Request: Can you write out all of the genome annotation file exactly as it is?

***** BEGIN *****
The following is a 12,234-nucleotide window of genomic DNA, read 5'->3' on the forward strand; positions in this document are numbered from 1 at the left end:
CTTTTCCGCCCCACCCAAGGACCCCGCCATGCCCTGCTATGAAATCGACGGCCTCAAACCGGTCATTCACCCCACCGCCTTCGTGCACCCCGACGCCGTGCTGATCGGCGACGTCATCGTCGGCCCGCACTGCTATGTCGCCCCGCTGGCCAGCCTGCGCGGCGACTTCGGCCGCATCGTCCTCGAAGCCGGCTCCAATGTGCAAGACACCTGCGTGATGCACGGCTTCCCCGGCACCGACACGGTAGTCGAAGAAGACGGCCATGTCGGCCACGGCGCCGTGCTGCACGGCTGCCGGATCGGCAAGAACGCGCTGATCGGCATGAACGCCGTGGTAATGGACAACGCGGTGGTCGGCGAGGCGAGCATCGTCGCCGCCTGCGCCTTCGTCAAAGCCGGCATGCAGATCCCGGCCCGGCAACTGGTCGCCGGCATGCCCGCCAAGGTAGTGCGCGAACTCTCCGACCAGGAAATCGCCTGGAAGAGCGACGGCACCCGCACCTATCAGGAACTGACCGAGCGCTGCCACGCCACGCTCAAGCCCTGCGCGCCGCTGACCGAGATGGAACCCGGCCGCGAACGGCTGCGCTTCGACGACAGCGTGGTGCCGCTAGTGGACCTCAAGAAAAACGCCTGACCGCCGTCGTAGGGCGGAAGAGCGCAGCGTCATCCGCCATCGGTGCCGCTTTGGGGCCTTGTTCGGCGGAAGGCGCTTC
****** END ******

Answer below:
The following is a 12,234-nucleotide window of genomic DNA, read 5'->3' on the forward strand; positions in this document are numbered from 1 at the left end:
CTTTTCCGCCCCACCCAAGGACCCCGCCATGCCCTGCTATGAAATCGACGGCCTCAAACCGGTCATTCACCCCACCGCCTTCGTGCACCCCGACGCCGTGCTGATCGGCGACGTCATCGTCGGCCCGCACTGCTATGTCGCCCCGCTGGCCAGCCTGCGCGGCGACTTCGGCCGCATCGTCCTCGAAGCCGGCTCCAATGTGCAAGACACCTGCGTGATGCACGGCTTCCCCGGCACCGACACGGTAGTCGAAGAAGACGGCCATGTCGGCCACGGCGCCGTGCTGCACGGCTGCCGGATCGGCAAGAACGCGCTGATCGGCATGAACGCCGTGGTAATGGACAACGCGGTGGTCGGCGAGGCGAGCATCGTCGCCGCCTGCGCCTTCGTCAAAGCCGGCATGCAGATCCCGGCCCGGCAACTGGTCGCCGGCATGCCCGCCAAGGTAGTGCGCGAACTCTCCGACCAGGAAATCGCCTGGAAGAGCGACGGCACCCGCACCTATCAGGAACTGACCGAGCGCTGCCACGCCACGCTCAAGCCCTGCGCGCCGCTGACCGAGATGGAACCCGGCCGCGAACGGCTGCGCTTCGACGACAGCGTGGTGCCGCTAGTGGACCTCAAGAAAAACGCCTGACCGCCGTCGTAGGGCGGAAGAGCGCAGCGTCATCCGCCATCGGTGCCGCTTTGGGGCCTTGTTCGGCGGAAGGCGCTTC